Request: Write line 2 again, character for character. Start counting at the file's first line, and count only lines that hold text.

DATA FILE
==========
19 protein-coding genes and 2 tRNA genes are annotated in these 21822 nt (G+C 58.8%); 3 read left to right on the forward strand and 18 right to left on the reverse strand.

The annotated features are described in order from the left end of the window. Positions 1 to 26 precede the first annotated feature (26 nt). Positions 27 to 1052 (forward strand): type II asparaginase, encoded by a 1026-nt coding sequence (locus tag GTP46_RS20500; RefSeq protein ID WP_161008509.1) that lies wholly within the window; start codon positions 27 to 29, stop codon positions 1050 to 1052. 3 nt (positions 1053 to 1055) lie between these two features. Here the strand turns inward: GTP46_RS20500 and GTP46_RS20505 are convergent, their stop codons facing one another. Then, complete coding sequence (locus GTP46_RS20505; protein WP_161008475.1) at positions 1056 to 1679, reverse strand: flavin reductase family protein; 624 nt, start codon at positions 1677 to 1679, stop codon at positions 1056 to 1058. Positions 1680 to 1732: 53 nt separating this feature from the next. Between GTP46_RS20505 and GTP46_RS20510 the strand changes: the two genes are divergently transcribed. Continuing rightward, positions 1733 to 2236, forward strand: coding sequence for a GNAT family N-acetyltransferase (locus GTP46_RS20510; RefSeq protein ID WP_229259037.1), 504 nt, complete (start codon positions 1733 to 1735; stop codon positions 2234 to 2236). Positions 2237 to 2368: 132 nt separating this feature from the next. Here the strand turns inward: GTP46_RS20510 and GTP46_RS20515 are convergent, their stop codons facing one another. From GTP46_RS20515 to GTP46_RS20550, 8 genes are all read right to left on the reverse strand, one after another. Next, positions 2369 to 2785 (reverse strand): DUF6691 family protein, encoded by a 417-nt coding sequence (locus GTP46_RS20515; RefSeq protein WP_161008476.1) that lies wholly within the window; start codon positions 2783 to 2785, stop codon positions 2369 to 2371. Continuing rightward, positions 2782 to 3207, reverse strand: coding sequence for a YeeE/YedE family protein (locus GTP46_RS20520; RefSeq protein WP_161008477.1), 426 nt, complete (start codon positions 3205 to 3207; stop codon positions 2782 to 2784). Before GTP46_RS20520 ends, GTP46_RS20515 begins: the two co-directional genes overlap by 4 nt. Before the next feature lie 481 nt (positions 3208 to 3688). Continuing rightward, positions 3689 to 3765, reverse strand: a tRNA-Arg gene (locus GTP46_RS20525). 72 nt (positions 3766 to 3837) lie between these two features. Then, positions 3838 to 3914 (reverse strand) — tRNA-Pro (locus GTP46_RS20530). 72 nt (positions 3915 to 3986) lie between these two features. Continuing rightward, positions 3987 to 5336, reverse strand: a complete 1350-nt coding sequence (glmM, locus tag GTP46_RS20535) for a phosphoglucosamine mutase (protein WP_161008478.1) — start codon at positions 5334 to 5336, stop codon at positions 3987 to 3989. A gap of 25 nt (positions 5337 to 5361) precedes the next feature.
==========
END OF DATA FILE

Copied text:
The annotated features are described in order from the left end of the window. Positions 1 to 26 precede the first annotated feature (26 nt). Positions 27 to 1052 (forward strand): type II asparaginase, encoded by a 1026-nt coding sequence (locus tag GTP46_RS20500; RefSeq protein ID WP_161008509.1) that lies wholly within the window; start codon positions 27 to 29, stop codon positions 1050 to 1052. 3 nt (positions 1053 to 1055) lie between these two features. Here the strand turns inward: GTP46_RS20500 and GTP46_RS20505 are convergent, their stop codons facing one another. Then, complete coding sequence (locus GTP46_RS20505; protein WP_161008475.1) at positions 1056 to 1679, reverse strand: flavin reductase family protein; 624 nt, start codon at positions 1677 to 1679, stop codon at positions 1056 to 1058. Positions 1680 to 1732: 53 nt separating this feature from the next. Between GTP46_RS20505 and GTP46_RS20510 the strand changes: the two genes are divergently transcribed. Continuing rightward, positions 1733 to 2236, forward strand: coding sequence for a GNAT family N-acetyltransferase (locus GTP46_RS20510; RefSeq protein ID WP_229259037.1), 504 nt, complete (start codon positions 1733 to 1735; stop codon positions 2234 to 2236). Positions 2237 to 2368: 132 nt separating this feature from the next. Here the strand turns inward: GTP46_RS20510 and GTP46_RS20515 are convergent, their stop codons facing one another. From GTP46_RS20515 to GTP46_RS20550, 8 genes are all read right to left on the reverse strand, one after another. Next, positions 2369 to 2785 (reverse strand): DUF6691 family protein, encoded by a 417-nt coding sequence (locus GTP46_RS20515; RefSeq protein WP_161008476.1) that lies wholly within the window; start codon positions 2783 to 2785, stop codon positions 2369 to 2371. Continuing rightward, positions 2782 to 3207, reverse strand: coding sequence for a YeeE/YedE family protein (locus GTP46_RS20520; RefSeq protein WP_161008477.1), 426 nt, complete (start codon positions 3205 to 3207; stop codon positions 2782 to 2784). Before GTP46_RS20520 ends, GTP46_RS20515 begins: the two co-directional genes overlap by 4 nt. Before the next feature lie 481 nt (positions 3208 to 3688). Continuing rightward, positions 3689 to 3765, reverse strand: a tRNA-Arg gene (locus GTP46_RS20525). 72 nt (positions 3766 to 3837) lie between these two features. Then, positions 3838 to 3914 (reverse strand) — tRNA-Pro (locus GTP46_RS20530). 72 nt (positions 3915 to 3986) lie between these two features. Continuing rightward, positions 3987 to 5336, reverse strand: a complete 1350-nt coding sequence (glmM, locus tag GTP46_RS20535) for a phosphoglucosamine mutase (protein WP_161008478.1) — start codon at positions 5334 to 5336, stop codon at positions 3987 to 3989. A gap of 25 nt (positions 5337 to 5361) precedes the next feature.